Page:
Question about Electrical Supplies
RPM's do not increase as load is applied. Wondering if I might be missing a spring on the throttle linkage assembly?
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Posted on Jan 02, 2017
SOURCE: Coleman generator OHV3000
The carburetor is probably clogged up. Mix a bottle of carburetor cleaner with the gas to see if that would help. Also check/replace the fuel filter.
Posted on Sep 10, 2008
While attending college I worked at a tool rental center and learned a great deal about matching generators to customer requirements and troubleshooting customer owned units. There are simple tests that you can perform, however, first some info on what to expect from a generator. Most generators are overrated and under powered. You should only expect to get about 60 - 75% of rating. Example, a commercial honda 5000w generator has an 11hp motor that can only produce about 9.5 hp at 3600 rpm. If a customer needed 5000w of power, we would rent them an 8000w generator because as the generator is loaded to max the voltage will drop. You generator will probably only provide steady voltage ex. 115v at 60 cycles to about 3500w then voltage will begin to drop. New generators have automatic voltage regulator that varies the power to the armature increasing/decreasing the power of the magnet. These voltage regulators suffer a high failure rate and are expensive. If your generator is not giving you 3500 watt at 115v 60 cycles your engine may have a few problems and your power generator end may need tweaking. (I would not expect to achieve 5500w at 115v with briggs 10hp) .
The governor is about 2 inches in diameter and turns off the cam gear inside the engine. It is flyball type with two or three small arms that react to rpm. The faster the engine turns, more force is applied to the governor arm to reduce engine speed. Easy to test, with engine running use finger pressure against the arm to increase speed and you should feel a greater resistance as the engine speed increases. Another simple test, remove air filter to expose butterfly inside the carb. Move the governor arm and check that the butterfly opens fully. If it does not open fully linkage and governor is not set correctly. Next, start engine and load generator up to max and check that butterfly opens to full as the load increases. When the butterfly opens all the way under load the engine is at max. Add up the wattage of all the tools/appliances you used to load the engine to get an idea of max load . Lets assume that the shop adjusted the governor properly, if the governor was not working the engine would over rev. and damage would occur. As you were told the governor spring controls speed and can be adjusted somewhat by bending tab or adjustment screw. But a review of your generator manual or that series of briggs engine will show that there are several governor springs available and different placement holes on the governor arm to attach the spring that will change the power curve. Pulling on the spring can only do so much, however changing the spring to different gauge /turns/material or differnet location on the governor arm will cause the engine to perform differently. These springs are sold thru briggs dealers by part number for your engine. This would be considered tweaking to get a different power curve.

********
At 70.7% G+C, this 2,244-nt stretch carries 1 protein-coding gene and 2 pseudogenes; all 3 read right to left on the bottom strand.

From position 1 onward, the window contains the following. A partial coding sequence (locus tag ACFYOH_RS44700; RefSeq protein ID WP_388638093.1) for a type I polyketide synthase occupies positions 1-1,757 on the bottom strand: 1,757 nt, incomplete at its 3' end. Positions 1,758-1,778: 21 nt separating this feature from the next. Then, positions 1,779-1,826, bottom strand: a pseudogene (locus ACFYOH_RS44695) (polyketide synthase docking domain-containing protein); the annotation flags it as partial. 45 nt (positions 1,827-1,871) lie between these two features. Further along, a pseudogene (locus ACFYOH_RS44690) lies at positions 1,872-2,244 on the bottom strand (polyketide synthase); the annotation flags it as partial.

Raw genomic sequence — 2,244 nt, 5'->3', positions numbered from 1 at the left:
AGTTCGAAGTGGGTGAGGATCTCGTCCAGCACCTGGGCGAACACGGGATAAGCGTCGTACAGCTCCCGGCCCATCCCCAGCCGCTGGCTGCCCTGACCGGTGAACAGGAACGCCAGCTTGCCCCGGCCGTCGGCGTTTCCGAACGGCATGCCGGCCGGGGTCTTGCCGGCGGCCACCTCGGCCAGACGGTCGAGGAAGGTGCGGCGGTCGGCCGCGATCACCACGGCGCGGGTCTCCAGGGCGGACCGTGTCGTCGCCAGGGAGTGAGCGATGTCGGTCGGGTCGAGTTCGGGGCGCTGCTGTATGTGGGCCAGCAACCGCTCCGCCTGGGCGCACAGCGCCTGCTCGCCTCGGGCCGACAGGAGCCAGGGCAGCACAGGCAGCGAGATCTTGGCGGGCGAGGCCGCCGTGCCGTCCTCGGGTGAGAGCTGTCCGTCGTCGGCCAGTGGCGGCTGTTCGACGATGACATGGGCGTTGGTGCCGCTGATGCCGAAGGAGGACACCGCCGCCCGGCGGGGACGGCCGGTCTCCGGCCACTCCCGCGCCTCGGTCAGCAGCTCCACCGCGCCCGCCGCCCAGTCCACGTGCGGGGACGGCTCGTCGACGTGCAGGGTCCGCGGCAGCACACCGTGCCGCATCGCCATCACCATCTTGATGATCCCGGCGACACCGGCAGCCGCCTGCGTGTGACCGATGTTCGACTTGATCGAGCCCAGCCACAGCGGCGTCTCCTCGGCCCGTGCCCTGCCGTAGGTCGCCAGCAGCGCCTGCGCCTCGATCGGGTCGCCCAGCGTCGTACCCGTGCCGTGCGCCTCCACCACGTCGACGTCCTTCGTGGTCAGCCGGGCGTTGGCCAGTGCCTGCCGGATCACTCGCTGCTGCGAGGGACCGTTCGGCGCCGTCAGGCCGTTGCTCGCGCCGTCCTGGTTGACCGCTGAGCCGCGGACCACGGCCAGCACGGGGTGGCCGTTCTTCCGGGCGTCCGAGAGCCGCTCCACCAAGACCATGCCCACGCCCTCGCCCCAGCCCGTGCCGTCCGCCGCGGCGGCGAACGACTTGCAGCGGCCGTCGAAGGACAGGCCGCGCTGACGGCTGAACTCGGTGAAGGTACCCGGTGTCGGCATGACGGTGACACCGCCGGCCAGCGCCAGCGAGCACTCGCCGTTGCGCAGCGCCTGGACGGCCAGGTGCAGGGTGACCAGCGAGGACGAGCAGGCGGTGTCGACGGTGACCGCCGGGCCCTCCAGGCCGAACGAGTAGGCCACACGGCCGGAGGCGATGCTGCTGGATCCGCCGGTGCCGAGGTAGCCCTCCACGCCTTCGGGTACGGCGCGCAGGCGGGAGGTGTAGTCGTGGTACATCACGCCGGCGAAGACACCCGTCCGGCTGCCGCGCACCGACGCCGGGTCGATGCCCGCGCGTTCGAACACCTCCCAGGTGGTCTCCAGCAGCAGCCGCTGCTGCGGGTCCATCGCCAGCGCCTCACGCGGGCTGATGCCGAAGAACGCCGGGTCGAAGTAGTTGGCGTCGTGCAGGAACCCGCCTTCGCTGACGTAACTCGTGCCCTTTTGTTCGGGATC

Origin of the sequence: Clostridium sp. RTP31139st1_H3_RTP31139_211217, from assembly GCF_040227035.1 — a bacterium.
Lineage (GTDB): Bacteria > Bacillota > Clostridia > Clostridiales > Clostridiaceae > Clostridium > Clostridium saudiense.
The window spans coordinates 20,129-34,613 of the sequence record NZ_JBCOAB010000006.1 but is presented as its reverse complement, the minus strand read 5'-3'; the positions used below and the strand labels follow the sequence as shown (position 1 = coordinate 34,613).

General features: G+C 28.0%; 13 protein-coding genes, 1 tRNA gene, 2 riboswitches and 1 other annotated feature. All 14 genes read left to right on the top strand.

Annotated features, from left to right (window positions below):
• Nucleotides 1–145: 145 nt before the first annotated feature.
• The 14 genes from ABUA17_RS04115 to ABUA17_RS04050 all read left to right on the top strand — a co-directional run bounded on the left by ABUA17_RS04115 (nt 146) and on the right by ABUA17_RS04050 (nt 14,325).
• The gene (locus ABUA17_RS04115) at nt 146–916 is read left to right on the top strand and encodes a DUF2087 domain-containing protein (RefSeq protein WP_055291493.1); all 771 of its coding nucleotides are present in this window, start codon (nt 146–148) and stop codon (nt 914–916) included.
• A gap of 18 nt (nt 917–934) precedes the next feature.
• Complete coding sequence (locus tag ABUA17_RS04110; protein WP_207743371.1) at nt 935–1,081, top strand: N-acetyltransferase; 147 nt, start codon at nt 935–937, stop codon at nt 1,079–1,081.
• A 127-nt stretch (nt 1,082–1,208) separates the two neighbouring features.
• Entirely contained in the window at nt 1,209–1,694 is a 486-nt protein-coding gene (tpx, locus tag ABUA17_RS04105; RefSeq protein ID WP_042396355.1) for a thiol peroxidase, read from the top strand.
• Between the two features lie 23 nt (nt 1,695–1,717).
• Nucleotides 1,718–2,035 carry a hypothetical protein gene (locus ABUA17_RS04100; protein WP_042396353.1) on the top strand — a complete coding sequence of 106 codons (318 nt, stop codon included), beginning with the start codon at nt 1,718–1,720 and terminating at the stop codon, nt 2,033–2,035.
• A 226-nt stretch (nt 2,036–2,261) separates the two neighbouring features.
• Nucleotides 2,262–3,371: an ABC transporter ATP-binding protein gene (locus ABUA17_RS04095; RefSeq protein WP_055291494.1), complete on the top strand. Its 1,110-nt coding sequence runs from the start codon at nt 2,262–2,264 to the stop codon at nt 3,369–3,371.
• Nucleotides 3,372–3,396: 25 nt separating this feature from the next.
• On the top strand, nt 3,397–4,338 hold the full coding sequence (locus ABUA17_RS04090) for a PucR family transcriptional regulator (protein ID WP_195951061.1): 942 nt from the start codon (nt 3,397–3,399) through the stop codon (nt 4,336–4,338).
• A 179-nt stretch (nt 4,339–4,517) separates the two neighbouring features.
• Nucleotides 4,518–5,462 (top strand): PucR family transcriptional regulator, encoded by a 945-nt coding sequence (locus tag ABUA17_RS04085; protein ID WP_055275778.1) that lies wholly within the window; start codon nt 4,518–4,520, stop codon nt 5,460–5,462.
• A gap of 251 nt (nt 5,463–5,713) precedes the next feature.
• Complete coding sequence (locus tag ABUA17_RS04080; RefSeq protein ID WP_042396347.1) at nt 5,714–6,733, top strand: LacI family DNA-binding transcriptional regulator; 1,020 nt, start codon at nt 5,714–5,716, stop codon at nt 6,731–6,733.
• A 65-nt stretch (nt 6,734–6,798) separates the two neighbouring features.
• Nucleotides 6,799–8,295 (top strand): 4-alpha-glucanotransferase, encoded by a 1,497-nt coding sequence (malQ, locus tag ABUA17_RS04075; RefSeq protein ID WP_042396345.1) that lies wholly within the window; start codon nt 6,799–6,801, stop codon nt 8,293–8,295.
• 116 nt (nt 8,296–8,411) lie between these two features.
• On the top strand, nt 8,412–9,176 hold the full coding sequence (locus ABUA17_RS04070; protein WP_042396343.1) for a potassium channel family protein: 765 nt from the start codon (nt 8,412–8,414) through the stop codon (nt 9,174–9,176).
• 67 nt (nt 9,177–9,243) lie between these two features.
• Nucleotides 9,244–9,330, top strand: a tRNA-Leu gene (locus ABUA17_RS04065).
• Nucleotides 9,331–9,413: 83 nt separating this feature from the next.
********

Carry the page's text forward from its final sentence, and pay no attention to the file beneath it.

Now for the generator. Some generators have a capacitor incorporated in the windings. This capacitor must measure within 95% of rating. Remove from circuit for testing. Finally look very carefully at the commutator rings for any evidence of brush bounce. If the brushes do not perfectly seat you will lose power. If your generator is brushless you can only hope that the diodes are within spec. because it is too difficult to test them. They also must be removed to test. Finally if your generator has an automatic voltage regulator the only test would be to replace with a known good part. At the rental center we stocked spare parts so that we could quickly find fault. There is soo much to learn and the life too short. I hope this helps good luck, please email your questions.
Posted on Dec 27, 2008
The governor on you engine is mechanical and the problem should have been fixed by the generator techs unless the company is a joke. You can't work on genset and not be able to understand and adjust engine governors. The other solution posted was very good, but normally on a briggs unit the external spring that forces against the governor fails, breaks, holding arms are bent, or the carburetor is dirty and needs to be cleaned and inspected. I would push against the governor arm on the engine and check to see if it resists against you pressure. Also if you run the engine up and let go of the governor arm it should not droop(slow down) much below its normal speed. If it does resist you know the internal components are working. Then check to make sure that you have the external spring on the governor arm. If it is there look for an adjustment. The spring will either be connected to a plate that has an screw to adjust the spring tension, or holes that you can place the spring in to set the tension. Play around with that first. If you still have the same problem its probably coming from the carb. Little carbs easy get dirt in there ports/jets, and if you rarely run your unit the fuel that is left in your carb will go bad and clog up your primary jet. Remember when adjusting your governor that any changes will effect your engine speed and will have to be adjusted back to 60-62 hz with your carb or governor speed adjustments. I recommend a little over 60hz so that under full load you unit will be able to handel it.
Posted on Feb 03, 2009
model # 12f702-1824e1 mower( that uses weedeater string) had a spring come off the carberator and I don't know where to put it back on.
Posted on Apr 19, 2009
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